Fed chair sends coronavirus warning, Trump unhappy with rates stance

“Some of the uncertainties around trade have diminished recently, but risks to the outlook remain,” Powell said. Still “the current stance of monetary policy will likely remain appropriate” as long as incoming economic information remains in line with the Fed’s outlook.

When asked by lawmakers about the coronavirus, Powell said the Fed is asking questions including “What will be the effects on the US economy? Will they be persistent? Will they be material?”

“We know that there will be some — very likely be some effects on the United States,” he said. “I think it’s just too early to say, we have to resist the temptation to speculate on this.”

Powell added that “the Chinese government has obviously taken very strong measures” in terms of containing the virus. “The People’s Bank of China has done a number of things to support economic activity. I think you can expect the Chinese government to do lots of things to support economic activity.”

The Fed’s policy rate is now set in a range of 1.5 per cent to 1.75 per cent, after officials cut it three times last year to insulate the economy against wobbling global growth and fallout from President Donald Trump’s trade battles.

The housing market perked up as the Fed made its cuts, and the economy as a whole is growing steadily through a record 11th year of expansion.

Despite that, Powell has remained the subject of near-constant White House complaints. Trump told Fox Business Network on Monday that “we should have a lower interest rate” and said Powell “let me down. I think he’s done the wrong thing.”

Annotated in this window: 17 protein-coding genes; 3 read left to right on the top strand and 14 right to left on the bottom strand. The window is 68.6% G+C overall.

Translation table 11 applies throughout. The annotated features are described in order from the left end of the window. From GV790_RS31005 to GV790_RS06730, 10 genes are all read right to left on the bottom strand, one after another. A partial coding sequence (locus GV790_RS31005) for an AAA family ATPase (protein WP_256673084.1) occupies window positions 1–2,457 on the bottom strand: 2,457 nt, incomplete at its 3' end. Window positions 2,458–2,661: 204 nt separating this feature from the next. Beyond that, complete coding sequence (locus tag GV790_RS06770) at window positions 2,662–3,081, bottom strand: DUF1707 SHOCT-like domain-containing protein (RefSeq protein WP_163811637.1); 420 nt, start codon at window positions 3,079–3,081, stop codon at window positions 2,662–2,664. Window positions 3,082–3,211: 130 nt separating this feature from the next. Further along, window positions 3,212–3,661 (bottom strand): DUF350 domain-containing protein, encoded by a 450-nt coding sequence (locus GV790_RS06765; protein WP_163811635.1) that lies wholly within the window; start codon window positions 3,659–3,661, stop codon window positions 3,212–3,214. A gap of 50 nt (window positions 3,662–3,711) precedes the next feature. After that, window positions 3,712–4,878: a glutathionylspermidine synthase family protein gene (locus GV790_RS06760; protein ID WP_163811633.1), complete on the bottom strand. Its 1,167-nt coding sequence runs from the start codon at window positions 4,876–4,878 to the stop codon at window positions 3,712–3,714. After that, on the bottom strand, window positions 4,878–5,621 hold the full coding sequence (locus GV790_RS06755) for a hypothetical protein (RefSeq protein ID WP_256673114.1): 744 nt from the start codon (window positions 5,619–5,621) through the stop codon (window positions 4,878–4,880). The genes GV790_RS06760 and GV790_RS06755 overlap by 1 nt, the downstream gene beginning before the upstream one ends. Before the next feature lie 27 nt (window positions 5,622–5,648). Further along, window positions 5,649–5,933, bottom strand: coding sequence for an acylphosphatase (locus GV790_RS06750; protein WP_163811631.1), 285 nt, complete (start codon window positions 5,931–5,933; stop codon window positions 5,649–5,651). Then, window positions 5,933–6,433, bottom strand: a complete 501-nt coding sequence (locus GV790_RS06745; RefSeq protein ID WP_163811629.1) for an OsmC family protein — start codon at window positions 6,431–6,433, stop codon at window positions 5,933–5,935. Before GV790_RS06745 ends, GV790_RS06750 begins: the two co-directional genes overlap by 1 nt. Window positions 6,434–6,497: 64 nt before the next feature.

As Powell testified Tuesday, Trump commented on his performance on Twitter, seemingly blaming the Fed Chair as stock prices drifted downward.

“When Jerome Powell started his testimony today, the Dow was up 125, & heading higher,” Trump wrote on Twitter. “As he spoke it drifted steadily downward, as usual, and is now at -15. Germany & other countries get paid to borrow money. We are more prime, but Fed Rate is too high, Dollar tough on exports.”

The Fed operates independently of the White House but answers to Congress, which has given it the freedom to pursue its two goals — stable inflation and maximum employment — as it sees fit.

The President said the Fed chair is sending markets lower with his rates stance.Credit:AP

Powell has met extensively with lawmakers from both the House and the Senate, and he tends to get a comparatively welcoming reception during his visits to Capitol Hill.

A good relationship with Congress could prove essential in the next recession. Interest rates have fallen across advanced economies as the population has aged and productivity growth has slowed, which means that the Fed will likely have less room to cut borrowing costs to coax the economy back to life in future downturns.

That means “it would be important for fiscal policy to help support the economy if it weakens,” according to Powell’s remarks. He plans to tie that point to a pet topic of his: the size of the government’s debt.

“Putting the federal budget on a sustainable path when the economy is strong would help ensure that policymakers have the space to use fiscal policy to assist in stabilising the economy during a downturn,” he said.


“A more sustainable federal budget could also support the economy’s growth over the long term.”

The budget deficit topped $US1 trillion ($1.5 trillion) in 2019, and the Congressional Budget Office expects trillion-dollar deficits for the next several years.

The New York Times

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